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Jackson 1 Kara Jackson Professor Katarzyna Dziwirek Honors 211 C 13 March 2013 Questioning Bilingual Advantage: A Neurolinguistic Review

Almost exactly on year ago today, an article unambiguously titled Why Bilinguals Are Smarter was published in the New York Times by Science writer Yudhijit Bhattacharjee. The content of the piece matched its confident title: Bhattcharjee wrote Being bilingual, it turns out, makes you smarter. It can have a profound effect on your brain, improving cognitive skills not related to language and even shielding against dementia in old age. Normally, one could reject such a extreme and reductive sounding article as a piece of pop science journalism written to sell magazines and pay no mind to the science (or pseudo-science) presented. However, this was in Americas most prestigious newspaper by a man who writes for Americas most prestigious scientific journal. It had at least some credence, with me and probably readers worldwide. Here is the key story put forward by the article: educators used to think that bilingualism impeded development because of cognitive interference. We now know that interference exists: there is evidence that both language systems are always active, even when one language is in use. But this interference isnt bad, its good, because it trains the brain to resolve conflict and learn to ignore information. According to Ellen Bialystok (2004), bilingual children are better at resolving conflicting information, as shown by certain task switching paradigms where

Jackson 2 subjects needed to ignore information about a previous task to perform the next task. From this experiment, and some of its follow ups, it was thought that the bilingual advantage arose via inhibition and the ability to suppress irrelevant information, but researchers now see that bilinguals are also better at other cognitive tasks that dont require inhibition, such monitoring ability. This bilingual advantage has been shown in both babies and adults, and has the possibility of shielding the brain from Alzheimers. I read the article especially closely, both because I was slightly dubious of the magnitude of its claims and because I was looking for an explanation to a mystery I didnt understand. My lab had been doing the same sort of bilingual research, and searching for the bilingual advantage through inhibitory tasks, but we had come up with nothing significant, no trends, nothing. We had accepted the bilingual advantage via inhibition as if it were a bonafide truth, and then we had to ask ourselves why our data wasnt supporting us. Perhaps the secret was, as Bhattcharjee said, that the advantage wasnt necessarily inhibitory? In this paper, I want to review the studies he puts forth as evidence for his claims as well as expand on the exciting bilingualism research that has occurred since the article was written. First, a bit of description about the terms that cognitive scientists like to use in experiments. Executive function, or executive control, is vaguely described as tasks of higher level thinking- planning, organizing, making decisions, and other complex stuff. There are various tests of executive function, and some of them test for specific components of executive function- the most mentioned is inhibition.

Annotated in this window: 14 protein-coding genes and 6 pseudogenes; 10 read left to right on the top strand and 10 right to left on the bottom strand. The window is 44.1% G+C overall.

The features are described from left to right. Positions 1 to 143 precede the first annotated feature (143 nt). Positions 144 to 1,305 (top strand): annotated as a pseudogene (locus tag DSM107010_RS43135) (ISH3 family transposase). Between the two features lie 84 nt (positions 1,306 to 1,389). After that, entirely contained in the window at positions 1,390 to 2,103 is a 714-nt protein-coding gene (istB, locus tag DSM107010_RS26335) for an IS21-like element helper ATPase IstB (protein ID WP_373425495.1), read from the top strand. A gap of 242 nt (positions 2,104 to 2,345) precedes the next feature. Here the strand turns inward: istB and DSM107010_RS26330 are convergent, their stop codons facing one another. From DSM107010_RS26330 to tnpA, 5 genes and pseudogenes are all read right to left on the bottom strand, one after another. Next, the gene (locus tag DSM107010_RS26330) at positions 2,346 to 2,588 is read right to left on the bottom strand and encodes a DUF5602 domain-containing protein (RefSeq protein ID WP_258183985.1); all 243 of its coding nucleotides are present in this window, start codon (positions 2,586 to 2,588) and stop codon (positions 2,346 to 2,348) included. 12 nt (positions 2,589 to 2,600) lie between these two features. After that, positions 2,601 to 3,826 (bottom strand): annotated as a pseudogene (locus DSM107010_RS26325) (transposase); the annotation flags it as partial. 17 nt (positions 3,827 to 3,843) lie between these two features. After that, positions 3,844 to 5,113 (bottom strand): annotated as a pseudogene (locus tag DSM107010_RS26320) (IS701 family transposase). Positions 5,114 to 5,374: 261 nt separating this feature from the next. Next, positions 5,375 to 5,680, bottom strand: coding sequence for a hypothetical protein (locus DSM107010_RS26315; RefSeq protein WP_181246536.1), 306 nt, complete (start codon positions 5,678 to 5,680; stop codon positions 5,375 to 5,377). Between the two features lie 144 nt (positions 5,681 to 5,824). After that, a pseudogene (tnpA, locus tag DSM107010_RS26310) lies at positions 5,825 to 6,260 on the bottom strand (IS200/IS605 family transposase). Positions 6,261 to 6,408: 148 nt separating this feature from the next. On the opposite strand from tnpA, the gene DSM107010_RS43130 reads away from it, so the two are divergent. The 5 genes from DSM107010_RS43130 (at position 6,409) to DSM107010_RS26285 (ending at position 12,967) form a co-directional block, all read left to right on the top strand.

Jackson 3 Inhibition is the most often tested because of Ellen Bialystoks early success with inhibitory tasks. The tasks themselves are laborious to describe and demand their own vernacular, but perhaps the simplest example is the Stroop task. The stimulus is a color word, printed in a different colored ink (eg. the word blue written in red). The subject is instructed to say the color of the ink aloud, and the time from the presentation of the stimulus to the subjects spoken response in recorded. Because reading is an automatic process for literate humans, it is harder to name the ink color than it is to read the word, and in order to do so it is supposed that we inhibit the primary response and replace it a different response. Thats the core of most inhibition tasks: a test is set up to have a natural, non conflicting response, but gives the participant instructions that override, or inhibit, that response. The faster a participant can respond to a inhibitory task, the better they are said to be at resolving conflicting information. Perhaps understanding why bilinguals are better at inhibition than monolinguals is intuitive, but Marian and Shook describe the theory behind testing inhibitory control in the two groups well: Because both of a bilingual persons language systems are always active and competing, that person uses these control mechanisms every time she or he speaks or listens. This constant practice strengthens the control mechanisms and changes the associated brain regions. . . . .Bilingual people often perform better than monolingual people at tasks that tap into inhibitory control ability. Bilingual people are also better than monolingual people at switching between two tasks; for example, when bilinguals have to switch from categorizing objects by color (red or green) to categorizing them by shape (circle or triangle), they do so more rapidly than monolingual people, reflecting better cognitive control when changing strategies on the fly (Marian & Shook, 2012).